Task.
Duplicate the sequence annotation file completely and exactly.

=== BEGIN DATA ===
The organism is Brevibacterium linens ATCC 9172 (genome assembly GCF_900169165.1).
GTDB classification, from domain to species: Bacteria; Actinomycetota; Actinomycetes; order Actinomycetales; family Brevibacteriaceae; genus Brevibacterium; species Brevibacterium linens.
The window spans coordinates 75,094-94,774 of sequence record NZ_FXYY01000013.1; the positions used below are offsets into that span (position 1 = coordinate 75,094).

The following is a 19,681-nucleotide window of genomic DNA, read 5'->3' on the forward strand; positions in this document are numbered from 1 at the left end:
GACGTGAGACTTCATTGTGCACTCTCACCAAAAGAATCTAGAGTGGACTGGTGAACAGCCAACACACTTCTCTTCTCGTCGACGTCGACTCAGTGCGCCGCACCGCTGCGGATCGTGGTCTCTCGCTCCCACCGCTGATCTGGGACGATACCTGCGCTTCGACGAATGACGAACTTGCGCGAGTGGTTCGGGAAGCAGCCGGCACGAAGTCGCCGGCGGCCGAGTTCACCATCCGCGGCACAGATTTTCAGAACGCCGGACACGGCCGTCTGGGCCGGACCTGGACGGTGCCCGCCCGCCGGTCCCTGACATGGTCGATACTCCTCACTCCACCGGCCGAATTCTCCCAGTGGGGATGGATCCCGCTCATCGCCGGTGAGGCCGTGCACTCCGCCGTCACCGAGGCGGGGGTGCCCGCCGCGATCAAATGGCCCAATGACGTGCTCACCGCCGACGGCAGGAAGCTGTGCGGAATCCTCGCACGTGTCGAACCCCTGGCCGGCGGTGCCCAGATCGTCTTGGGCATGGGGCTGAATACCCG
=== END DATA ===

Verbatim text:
The organism is Brevibacterium linens ATCC 9172 (genome assembly GCF_900169165.1).
GTDB classification, from domain to species: Bacteria; Actinomycetota; Actinomycetes; order Actinomycetales; family Brevibacteriaceae; genus Brevibacterium; species Brevibacterium linens.
The window spans coordinates 75,094-94,774 of sequence record NZ_FXYY01000013.1; the positions used below are offsets into that span (position 1 = coordinate 75,094).

The following is a 19,681-nucleotide window of genomic DNA, read 5'->3' on the forward strand; positions in this document are numbered from 1 at the left end:
GACGTGAGACTTCATTGTGCACTCTCACCAAAAGAATCTAGAGTGGACTGGTGAACAGCCAACACACTTCTCTTCTCGTCGACGTCGACTCAGTGCGCCGCACCGCTGCGGATCGTGGTCTCTCGCTCCCACCGCTGATCTGGGACGATACCTGCGCTTCGACGAATGACGAACTTGCGCGAGTGGTTCGGGAAGCAGCCGGCACGAAGTCGCCGGCGGCCGAGTTCACCATCCGCGGCACAGATTTTCAGAACGCCGGACACGGCCGTCTGGGCCGGACCTGGACGGTGCCCGCCCGCCGGTCCCTGACATGGTCGATACTCCTCACTCCACCGGCCGAATTCTCCCAGTGGGGATGGATCCCGCTCATCGCCGGTGAGGCCGTGCACTCCGCCGTCACCGAGGCGGGGGTGCCCGCCGCGATCAAATGGCCCAATGACGTGCTCACCGCCGACGGCAGGAAGCTGTGCGGAATCCTCGCACGTGTCGAACCCCTGGCCGGCGGTGCCCAGATCGTCTTGGGCATGGGGCTGAATACCCG